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film criticism by maryann johanson | since 1997

how much national cultural protectionism is feasible in a wired world?

French TV

This is a few weeks old now, but the subject is one of ongoing debate. From The New York Times:

France is digging in its heels on protecting its film and television industries from foreign competition.

The French prime minister, Jean-Marc Ayrault, told the French Parliament on Wednesday that France “would go as far as using its right of veto” to protect its cultural industries.

Intense lobbying on the issue from the other side has begun by American technology and media companies, including the online movie distributor Netflix, which want easier access to European markets.

The core issue for countries like France is the “control of the digital space and the implications of the evolution of the digital economy, for culture,” a senior European diplomat said Wednesday, speaking on condition of anonymity because of the effort to reach a deal with France.

“The reality is that the global market is currently dominated by U.S. operators, and that is why it is such a sensitive issue,” said the diplomat. He cited Google, Apple and Netflix among the leading American companies in markets where European competitors, not only French ones, lag far behind.

Other European countries are happy to treat their media like a commodity when it comes to dealing for other access to U.S. markets, ones unrelated to media, but:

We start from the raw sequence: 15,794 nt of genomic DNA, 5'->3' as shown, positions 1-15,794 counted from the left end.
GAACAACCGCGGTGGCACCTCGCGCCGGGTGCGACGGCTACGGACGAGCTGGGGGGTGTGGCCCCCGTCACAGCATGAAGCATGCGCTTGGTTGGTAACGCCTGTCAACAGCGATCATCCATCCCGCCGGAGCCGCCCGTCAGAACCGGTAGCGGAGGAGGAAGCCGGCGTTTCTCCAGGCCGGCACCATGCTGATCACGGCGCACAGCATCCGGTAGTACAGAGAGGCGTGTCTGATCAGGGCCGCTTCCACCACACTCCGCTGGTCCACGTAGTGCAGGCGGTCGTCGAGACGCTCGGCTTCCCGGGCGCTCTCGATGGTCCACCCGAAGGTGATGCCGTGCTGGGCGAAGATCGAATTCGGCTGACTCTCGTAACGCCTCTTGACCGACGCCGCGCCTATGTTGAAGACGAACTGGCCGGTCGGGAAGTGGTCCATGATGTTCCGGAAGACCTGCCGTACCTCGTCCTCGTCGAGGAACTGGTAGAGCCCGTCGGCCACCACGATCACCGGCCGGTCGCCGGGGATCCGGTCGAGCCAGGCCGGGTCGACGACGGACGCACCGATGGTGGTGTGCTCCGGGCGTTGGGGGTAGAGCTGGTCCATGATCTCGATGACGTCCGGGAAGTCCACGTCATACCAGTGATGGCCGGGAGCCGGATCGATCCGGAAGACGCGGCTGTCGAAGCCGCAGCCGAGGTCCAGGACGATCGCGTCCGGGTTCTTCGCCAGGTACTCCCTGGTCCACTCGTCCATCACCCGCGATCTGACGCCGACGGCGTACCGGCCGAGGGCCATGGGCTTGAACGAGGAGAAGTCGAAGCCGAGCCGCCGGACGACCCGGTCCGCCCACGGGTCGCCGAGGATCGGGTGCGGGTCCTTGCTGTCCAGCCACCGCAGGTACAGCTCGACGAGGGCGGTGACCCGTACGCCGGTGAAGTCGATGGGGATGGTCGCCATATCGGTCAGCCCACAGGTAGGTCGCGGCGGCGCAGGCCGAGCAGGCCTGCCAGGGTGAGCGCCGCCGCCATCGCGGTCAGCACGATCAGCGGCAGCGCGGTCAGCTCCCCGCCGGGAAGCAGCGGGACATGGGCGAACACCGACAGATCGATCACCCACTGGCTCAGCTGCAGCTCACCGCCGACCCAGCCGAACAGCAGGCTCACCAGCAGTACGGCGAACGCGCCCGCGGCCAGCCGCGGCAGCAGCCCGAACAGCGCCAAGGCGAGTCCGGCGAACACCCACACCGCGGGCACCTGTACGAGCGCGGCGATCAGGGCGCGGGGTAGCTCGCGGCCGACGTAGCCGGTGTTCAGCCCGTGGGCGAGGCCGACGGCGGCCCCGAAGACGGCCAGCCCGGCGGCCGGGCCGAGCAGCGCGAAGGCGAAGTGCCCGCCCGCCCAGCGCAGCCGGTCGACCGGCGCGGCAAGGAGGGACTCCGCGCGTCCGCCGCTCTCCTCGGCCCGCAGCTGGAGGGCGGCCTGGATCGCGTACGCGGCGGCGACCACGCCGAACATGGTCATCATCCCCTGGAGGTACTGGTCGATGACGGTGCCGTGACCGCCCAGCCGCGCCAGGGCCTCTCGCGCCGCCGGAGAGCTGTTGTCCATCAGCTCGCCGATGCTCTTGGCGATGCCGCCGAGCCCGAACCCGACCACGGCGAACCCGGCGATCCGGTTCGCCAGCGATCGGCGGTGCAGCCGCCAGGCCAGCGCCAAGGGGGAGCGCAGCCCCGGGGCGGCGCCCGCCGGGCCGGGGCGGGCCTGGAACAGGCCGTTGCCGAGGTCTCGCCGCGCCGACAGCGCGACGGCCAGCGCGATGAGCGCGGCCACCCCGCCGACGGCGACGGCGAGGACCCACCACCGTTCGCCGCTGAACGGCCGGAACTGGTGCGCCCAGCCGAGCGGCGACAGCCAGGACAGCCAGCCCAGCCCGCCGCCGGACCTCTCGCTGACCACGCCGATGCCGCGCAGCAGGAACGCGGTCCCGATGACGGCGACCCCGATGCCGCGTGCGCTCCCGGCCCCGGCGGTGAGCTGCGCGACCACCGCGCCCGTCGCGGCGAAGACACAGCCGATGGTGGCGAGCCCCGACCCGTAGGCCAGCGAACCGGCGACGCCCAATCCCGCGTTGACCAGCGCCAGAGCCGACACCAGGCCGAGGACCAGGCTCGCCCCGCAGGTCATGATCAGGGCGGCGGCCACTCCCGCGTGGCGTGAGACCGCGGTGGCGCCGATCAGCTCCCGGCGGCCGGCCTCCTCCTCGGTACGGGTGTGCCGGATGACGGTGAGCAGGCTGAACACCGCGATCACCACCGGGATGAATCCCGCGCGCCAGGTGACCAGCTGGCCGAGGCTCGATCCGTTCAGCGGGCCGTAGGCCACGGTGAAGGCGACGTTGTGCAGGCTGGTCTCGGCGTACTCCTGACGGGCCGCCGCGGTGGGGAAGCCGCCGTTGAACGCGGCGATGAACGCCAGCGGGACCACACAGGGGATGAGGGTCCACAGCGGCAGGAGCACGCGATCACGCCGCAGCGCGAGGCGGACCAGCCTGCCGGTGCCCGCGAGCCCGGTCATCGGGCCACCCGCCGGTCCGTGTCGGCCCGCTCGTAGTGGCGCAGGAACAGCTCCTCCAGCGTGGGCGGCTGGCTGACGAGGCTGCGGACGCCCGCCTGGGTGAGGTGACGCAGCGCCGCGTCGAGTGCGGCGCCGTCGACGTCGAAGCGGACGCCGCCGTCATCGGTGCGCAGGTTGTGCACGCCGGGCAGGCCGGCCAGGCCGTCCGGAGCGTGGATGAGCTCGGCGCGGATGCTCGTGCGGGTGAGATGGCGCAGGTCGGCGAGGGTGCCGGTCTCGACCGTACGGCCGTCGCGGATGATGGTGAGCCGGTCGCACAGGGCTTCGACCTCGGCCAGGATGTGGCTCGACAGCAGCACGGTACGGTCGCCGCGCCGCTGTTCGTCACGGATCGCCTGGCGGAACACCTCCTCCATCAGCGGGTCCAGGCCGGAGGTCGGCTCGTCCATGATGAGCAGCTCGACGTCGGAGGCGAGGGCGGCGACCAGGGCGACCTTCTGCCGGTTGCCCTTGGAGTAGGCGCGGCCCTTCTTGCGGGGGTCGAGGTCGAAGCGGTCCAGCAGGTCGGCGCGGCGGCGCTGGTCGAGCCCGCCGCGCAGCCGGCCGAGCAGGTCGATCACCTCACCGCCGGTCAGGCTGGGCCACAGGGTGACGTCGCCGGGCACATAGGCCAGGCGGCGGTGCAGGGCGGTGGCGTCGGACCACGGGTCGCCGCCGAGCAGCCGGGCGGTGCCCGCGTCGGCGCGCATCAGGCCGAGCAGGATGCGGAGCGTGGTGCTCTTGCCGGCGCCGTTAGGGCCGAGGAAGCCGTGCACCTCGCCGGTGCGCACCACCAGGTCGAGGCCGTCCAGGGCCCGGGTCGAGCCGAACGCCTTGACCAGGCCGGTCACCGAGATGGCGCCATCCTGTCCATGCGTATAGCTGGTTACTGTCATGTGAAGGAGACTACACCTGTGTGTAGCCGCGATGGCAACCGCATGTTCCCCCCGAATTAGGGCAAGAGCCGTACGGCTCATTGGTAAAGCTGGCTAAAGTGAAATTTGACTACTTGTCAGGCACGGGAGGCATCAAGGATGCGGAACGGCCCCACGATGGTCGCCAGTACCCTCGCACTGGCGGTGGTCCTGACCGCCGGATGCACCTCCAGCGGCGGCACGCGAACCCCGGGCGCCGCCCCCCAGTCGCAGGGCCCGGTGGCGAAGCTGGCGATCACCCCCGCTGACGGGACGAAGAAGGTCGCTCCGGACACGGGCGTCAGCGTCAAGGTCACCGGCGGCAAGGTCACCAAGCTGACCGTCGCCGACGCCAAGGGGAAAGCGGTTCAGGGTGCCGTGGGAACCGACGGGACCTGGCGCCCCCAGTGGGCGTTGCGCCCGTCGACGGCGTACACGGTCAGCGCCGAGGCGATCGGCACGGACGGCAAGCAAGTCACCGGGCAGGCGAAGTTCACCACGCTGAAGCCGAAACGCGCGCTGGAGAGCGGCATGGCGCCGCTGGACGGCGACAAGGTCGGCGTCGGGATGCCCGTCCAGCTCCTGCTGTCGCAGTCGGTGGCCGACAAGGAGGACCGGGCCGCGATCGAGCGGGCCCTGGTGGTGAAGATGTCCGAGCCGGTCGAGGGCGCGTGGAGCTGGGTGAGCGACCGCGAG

in France, filmmakers are among those describing the stakes in stark terms. Using media as a bargaining chip “breaks deeply held European beliefs and jeopardizes our cultural identity, particularly in the online world, for incredibly short-term and tactical gains,” said Frédéric Goldsmith, the general manager of the Association des Producteurs de Cinéma, an industry group in Paris representing small and midsize feature film production companies.

Meanwhile, American companies like Netflix hope to use the trade negotiations with Europe to remove barriers erected over the years to hold back a full-scale invasion from Hollywood. Netflix is apparently among companies seeking to stream movies in Europe without being required to show locally sponsored films and programs as well.

Bronxbee, who sent me this link, wonders:

do you think sovereign nations such as france, belgium, greece, have the right to prevent an invasion of cultural raiders, as well as physical ones? should they?

should US media be allowed to come into european markets and not have to carry european, or local, programming?

I think it’s pretty clear that nations have the right to try to prevent cultural invasion and boost their own cultural products. I just don’t know how feasible that is anymore, when anyone can get online and watch material from all over the planet, or import their own DVDs (or music, or books) from overseas retailers.

Of course, even when one gets online, most of the stuff one is going to find to stream will be Hollywood stuff anyway…

So there’s the Question of the Week:

How much national cultural protectionism is feasible in a wired world?

What do you think? Would you want your country to protect you from too much entertainment from another culture?

(If you have a suggestion for a Question, feel free to email me.)

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